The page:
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South African Miners charged with murder..for Police shootings?

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posted on Sep, 1 2012 @ 04:49 PM
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reply to post by halfoldman
 

I would actually agree with the archbishop Tutu on the invasion of Iraq and the role of Tony Blair, but I just can't stand this snooty behavior, and this notion of: "I'm so perfect and my legacy is so perfect, and my head's so far up my own bottom that I'm not even going to share a stage and debate with you".

All this while the ANC-British Marikana mine saga continues ... I mean really.
Grow up!


edit on 1-9-2012 by halfoldman because: (no reason given)




posted on Sep, 2 2012 @ 02:05 AM
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OP, your facts are wrong and your argument sucks. And I mean that with all due respect.

-South Africans dont protest with plackards and signboards, they protest with handguns, rifles, spears, machettes and panga's.

-In this instance they protestors had already killed two sucurity guards by slitting their throats, and killed two fellow police officers by HACKING THEM TO DEATH.

-When these guys were shot the police was already in a stand off position. If you watch the videos you can see about 50 protesters charge the police, each and every one of them with a weapon in hand. They were mere metres away from the police when they eventually fired.

What do you think those protestors were going to do when they got to the police, talk to them? Try to reason with them?

No! They were going to kill them in any way possible and police have a right to protect themselves.

Under SA law, criminals are held responible for any and all deaths caused by their actions.

I am a South African and I stand with the police on this one. There's a difference between protesting for a better living and taking the lives of others.

Let Justice be done!


 
Posted Via ATS Mobile: m.abovetopsecret.com
 



posted on Sep, 2 2012 @ 01:42 PM
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reply to post by Monkeygod333
 

So... You agree with the arrest and prosecution of 270 men for the actions of a few individuals? Perhaps..to some degree..I can see a collective charge for the whole mob participating that day. I'd have fully expected something criminal if the Occupy group I was with had carried through on one of a couple half baked ideas they had for the World Series... People would certainly have gotten hurt, and maybe killed. Should EVERYONE who was with Occupy at that city camp have been charged with Murder? Should all 270 here?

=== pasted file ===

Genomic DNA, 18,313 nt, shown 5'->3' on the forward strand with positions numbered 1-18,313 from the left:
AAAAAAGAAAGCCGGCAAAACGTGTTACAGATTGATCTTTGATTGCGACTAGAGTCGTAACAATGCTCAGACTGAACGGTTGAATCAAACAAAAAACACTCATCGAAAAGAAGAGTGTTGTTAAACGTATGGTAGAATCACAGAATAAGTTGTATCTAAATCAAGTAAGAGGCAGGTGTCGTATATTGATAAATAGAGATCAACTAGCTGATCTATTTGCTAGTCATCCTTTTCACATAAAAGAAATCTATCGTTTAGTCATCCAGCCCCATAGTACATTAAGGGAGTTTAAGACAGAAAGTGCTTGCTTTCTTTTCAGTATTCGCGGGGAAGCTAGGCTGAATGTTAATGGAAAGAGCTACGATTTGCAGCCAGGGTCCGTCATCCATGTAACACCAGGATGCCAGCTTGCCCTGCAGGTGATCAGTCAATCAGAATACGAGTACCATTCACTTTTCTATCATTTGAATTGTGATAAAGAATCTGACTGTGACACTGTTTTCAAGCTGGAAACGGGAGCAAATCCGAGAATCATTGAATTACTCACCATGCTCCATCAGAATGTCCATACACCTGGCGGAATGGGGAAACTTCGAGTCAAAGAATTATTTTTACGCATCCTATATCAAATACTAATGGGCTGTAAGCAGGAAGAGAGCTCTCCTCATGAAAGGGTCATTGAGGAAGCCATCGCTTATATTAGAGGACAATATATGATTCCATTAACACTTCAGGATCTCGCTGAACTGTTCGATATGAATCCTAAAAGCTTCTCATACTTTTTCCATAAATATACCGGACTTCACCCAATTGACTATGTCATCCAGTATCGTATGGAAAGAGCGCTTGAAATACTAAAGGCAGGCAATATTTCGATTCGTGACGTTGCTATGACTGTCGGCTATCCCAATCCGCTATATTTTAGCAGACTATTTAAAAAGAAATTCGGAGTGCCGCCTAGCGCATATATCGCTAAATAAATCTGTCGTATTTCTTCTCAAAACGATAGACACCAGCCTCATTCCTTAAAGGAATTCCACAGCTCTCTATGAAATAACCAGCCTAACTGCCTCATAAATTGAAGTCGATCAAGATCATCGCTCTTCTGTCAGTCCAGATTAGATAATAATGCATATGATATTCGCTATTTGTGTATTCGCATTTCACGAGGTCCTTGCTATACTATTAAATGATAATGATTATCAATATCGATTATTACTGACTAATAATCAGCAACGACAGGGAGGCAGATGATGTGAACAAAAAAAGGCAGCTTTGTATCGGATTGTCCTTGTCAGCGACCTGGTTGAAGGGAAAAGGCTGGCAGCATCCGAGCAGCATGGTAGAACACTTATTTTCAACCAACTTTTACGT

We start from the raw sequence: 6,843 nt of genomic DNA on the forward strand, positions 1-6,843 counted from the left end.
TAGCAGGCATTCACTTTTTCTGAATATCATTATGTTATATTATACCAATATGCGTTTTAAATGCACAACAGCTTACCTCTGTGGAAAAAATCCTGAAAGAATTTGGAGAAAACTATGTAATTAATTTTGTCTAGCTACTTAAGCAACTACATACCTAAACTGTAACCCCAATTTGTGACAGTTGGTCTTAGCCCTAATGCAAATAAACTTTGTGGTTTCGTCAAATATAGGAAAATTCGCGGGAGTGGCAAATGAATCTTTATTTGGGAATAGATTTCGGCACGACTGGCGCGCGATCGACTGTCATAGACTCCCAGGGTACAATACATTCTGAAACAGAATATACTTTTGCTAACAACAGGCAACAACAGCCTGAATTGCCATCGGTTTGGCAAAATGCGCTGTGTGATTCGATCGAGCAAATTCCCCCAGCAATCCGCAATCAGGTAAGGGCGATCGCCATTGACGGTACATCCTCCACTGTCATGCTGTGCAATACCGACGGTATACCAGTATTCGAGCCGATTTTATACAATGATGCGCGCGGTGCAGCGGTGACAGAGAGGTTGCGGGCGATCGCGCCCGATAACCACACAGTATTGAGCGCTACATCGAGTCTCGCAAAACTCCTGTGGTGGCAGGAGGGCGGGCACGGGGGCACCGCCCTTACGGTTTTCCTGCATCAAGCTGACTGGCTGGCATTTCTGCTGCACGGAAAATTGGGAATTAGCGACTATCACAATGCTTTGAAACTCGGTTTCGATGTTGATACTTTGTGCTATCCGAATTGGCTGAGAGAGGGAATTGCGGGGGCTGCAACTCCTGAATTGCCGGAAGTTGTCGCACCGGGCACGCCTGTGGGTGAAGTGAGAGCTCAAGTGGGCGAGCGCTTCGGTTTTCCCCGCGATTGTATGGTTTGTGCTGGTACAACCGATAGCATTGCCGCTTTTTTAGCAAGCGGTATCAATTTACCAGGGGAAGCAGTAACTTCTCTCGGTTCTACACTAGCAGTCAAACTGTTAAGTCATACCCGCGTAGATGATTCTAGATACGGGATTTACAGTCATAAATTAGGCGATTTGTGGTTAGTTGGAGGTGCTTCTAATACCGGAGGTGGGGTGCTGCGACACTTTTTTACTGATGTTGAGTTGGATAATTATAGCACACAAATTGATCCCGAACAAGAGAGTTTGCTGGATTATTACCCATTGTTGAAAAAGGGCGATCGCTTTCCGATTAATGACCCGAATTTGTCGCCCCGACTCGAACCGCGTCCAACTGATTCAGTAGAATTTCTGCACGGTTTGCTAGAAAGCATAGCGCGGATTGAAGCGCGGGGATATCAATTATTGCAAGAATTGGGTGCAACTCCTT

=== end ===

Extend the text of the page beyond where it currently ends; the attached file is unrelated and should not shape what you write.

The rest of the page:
I'd also note..according to the reports carried out from South Africa on this, and please correct with a link of you have better info, but they are being charged with the murder of their FELLOW protesters...who were shot by the cops now seeing them charged. Wouldn't it have made more sense to at least have charges related to the dead security people and not fellow protesters the Police themselves shot dead?

I get what you're saying in a collective guilt approach to a mob on a rampage....if in fact, authority views this in that light. That perspective is where I find local people adding their views to be invaluable on a story like this. I just get lost entirely on charging miner with the murder of miners the OTHER side actually shot dead......while NOT charging them with the actual deaths miners DID commit in the same all/nothing way? Weird stuff?



posted on Sep, 2 2012 @ 06:28 PM
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Latest from today: The murder charges are dropped.

The miners will be released in batches with an official warning, beginning with those whose addresses have been verified, and those who must still be processed will be released by the 12th.

Charges may still be brought against some after the inquiry,

For more details see: news.iafrica.com...

Thank goodness for that, because this was not taking our country to a good place.
edit on 2-9-2012 by halfoldman because: (no reason given)



posted on Sep, 2 2012 @ 07:04 PM
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Originally posted by halfoldman
Latest from today: The murder charges are dropped.

The miners will be released in batches with an official warning, beginning with those whose addresses have been verified, and those who must still be processed will be released by the 12th.